Indiana University - Purdue University Fort Wayne
Fort Wayne, Indiana
Friday and Saturday, April 1-2, 2005

   
Friday, April 1, 2005

Science Building 168
4:00-4:25
Visualizing real surfaces in the complex projective plane
Adam Coffman, IPFW
Abstract:
The complex projective plane uses two complex numbers in its local coordinate system, so it's four-dimensional. I will show some pictures that illustrate how two-dimensional surfaces intersect complex lines in the complex projective plane.
4:30-4:55
On solutions of families of Diophantine equations
Alain Togbe, Purdue University North Central
Abstract:
In this talk, we discuss Baker's method for solving families of Diophantine equations, particularly families of Thue equations. We give a survey of the results obtained since 1990.
5:00-5:25
Fredholm integral equation and its applications
Sheon Young Kang, Purdue University North Central
Abstract:
A new Gauss type Quadrature based on Clenshaw-Curtis Quadrature for FredholmIntegral Equations of the Second kind ${x(t) + \int^{b}_{a}k(t,s)x(s)ds = y(t)}$ whose kernel is either discontinuous or not smooth along the main diagonal. This new numerical approximation scheme is of spectral accuracy when $k(t,s)$ is infinitely differentiable away from the diagonal. Application to integro-differential Schroedinger Equation is given.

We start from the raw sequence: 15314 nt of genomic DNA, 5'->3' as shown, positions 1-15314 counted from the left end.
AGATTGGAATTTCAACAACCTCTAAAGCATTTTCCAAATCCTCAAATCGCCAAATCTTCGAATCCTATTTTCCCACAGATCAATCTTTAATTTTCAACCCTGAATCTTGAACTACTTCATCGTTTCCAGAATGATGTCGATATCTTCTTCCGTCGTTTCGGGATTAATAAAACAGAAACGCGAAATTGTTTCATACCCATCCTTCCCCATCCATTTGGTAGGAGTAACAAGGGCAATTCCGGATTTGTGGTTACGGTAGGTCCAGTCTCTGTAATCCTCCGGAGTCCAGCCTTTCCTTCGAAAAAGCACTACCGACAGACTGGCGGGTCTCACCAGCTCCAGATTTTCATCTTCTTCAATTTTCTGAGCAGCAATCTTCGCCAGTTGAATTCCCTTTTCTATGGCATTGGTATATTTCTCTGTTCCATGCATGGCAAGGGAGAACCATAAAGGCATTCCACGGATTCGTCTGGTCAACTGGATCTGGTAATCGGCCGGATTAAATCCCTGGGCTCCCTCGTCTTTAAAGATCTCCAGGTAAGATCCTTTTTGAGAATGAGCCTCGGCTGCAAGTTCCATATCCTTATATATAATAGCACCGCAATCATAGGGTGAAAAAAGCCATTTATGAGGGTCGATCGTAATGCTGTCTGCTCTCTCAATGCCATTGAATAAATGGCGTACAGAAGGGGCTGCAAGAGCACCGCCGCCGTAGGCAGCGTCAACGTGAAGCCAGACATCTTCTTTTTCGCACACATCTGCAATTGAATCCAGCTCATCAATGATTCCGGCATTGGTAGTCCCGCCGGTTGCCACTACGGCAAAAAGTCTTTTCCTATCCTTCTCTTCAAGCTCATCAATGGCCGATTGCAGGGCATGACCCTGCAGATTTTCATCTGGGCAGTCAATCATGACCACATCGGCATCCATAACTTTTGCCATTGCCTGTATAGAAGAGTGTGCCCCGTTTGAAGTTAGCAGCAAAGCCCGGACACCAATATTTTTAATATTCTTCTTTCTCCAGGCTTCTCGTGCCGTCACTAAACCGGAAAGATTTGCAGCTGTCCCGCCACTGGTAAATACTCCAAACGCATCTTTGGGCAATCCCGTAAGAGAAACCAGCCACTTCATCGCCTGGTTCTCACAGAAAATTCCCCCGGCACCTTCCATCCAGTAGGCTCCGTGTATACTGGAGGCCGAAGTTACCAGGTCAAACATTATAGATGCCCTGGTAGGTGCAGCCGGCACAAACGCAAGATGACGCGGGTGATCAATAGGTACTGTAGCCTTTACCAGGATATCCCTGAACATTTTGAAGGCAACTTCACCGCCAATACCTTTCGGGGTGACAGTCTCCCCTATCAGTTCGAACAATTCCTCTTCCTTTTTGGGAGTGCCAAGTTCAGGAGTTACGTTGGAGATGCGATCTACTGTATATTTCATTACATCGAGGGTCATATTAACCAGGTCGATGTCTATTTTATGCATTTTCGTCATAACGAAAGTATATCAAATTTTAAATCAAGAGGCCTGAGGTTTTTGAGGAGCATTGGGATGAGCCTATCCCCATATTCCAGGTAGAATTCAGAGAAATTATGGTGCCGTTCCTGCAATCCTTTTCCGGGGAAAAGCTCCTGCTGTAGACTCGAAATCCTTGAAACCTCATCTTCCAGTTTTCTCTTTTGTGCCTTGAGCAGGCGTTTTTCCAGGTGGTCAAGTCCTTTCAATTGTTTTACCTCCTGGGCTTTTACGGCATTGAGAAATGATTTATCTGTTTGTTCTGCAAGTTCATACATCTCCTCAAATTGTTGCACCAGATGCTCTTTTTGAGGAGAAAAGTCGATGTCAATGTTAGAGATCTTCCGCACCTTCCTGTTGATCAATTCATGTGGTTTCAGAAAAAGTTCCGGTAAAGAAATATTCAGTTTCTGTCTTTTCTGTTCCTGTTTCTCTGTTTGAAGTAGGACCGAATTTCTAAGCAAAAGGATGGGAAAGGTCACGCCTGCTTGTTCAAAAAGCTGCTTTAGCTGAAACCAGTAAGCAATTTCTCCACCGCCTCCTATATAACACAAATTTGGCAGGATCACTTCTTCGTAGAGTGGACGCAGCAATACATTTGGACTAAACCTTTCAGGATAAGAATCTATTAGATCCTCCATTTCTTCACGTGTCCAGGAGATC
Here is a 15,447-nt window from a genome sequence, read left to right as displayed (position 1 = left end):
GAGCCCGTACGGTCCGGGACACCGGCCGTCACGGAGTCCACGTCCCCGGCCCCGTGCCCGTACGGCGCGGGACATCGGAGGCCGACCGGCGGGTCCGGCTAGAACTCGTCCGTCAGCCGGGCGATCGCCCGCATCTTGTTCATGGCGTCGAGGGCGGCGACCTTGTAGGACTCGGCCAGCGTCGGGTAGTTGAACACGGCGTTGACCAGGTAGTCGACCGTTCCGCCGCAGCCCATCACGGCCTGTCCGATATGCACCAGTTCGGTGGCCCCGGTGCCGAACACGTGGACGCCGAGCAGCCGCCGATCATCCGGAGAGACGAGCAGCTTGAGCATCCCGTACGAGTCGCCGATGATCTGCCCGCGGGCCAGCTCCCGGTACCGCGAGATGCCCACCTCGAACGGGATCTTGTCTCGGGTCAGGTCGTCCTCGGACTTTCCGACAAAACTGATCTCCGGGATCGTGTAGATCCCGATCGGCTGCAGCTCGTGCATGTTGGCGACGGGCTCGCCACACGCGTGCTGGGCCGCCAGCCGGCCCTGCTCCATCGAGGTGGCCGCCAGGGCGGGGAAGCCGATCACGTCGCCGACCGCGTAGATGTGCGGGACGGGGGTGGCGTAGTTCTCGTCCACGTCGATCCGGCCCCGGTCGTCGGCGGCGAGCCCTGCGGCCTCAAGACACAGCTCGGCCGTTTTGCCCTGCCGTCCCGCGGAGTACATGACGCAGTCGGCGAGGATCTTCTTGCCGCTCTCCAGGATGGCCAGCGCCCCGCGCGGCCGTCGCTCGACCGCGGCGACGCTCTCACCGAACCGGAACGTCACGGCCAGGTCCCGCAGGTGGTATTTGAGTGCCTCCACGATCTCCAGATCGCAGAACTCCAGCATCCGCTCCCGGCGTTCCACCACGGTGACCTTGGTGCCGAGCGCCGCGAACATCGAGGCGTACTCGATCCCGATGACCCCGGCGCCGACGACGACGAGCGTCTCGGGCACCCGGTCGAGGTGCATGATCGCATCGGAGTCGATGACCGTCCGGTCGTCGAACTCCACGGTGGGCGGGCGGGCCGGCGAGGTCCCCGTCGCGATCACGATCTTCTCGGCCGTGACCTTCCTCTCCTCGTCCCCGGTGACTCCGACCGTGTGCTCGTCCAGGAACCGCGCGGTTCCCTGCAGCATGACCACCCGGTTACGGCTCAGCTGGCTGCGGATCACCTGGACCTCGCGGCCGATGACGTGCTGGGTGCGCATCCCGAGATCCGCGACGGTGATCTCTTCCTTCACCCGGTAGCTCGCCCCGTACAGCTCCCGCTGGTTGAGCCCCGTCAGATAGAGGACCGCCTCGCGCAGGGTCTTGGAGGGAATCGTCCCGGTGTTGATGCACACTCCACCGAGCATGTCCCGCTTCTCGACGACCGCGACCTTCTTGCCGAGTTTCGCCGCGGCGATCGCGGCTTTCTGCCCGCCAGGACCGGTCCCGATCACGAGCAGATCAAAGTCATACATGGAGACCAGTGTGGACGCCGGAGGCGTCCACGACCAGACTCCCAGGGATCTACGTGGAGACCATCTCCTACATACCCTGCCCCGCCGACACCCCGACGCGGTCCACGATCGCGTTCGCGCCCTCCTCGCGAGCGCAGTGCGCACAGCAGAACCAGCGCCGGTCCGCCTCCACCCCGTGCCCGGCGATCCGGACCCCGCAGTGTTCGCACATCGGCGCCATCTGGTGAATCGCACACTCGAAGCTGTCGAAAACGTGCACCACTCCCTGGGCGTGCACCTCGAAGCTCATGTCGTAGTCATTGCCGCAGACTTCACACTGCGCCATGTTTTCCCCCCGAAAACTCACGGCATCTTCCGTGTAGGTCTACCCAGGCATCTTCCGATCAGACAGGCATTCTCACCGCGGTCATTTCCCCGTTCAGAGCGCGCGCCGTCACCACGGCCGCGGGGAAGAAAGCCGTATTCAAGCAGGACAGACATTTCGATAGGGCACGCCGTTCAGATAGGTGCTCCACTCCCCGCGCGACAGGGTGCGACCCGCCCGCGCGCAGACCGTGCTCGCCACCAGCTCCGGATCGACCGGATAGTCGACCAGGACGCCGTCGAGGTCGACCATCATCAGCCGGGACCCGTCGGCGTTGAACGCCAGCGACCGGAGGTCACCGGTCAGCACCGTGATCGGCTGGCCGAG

5:30-5:55
The graph theory of Blackwork embroidery
Joshua Holden, Rose-Hulman Institute of Technology
Abstract:
Blackwork embroidery, also known as ``Spanish stitch'' or ``Holbein stitch'', is a needlework technique often associated with Elizabethan England. The patterns used in Blackwork generally are strongly geometric, and are traversed in a way that can be easily described by graph theory. We will characterize these graph traversals and present some algorithms that may be of practical use to needleworkers as well as theoretical interest.

Science Building G30
4:00-4:25
Teaching the different interpretations of probability
Mark Inlow, Rose-Hulman Institute of Technology
Abstract:
In this talk we present different interpretations of probability and advocate teaching these interpretations more thoroughly in undergraduate probability and statistics courses. In particular, we argue that these interpretations be emphasized in statistics courses which (typically) teach methods based on the frequentist interpretation.
4:30-4:55
WeBWork - A web based homework delivery system
Bogdan Vajiac, Indiana University Northwest
Abstract: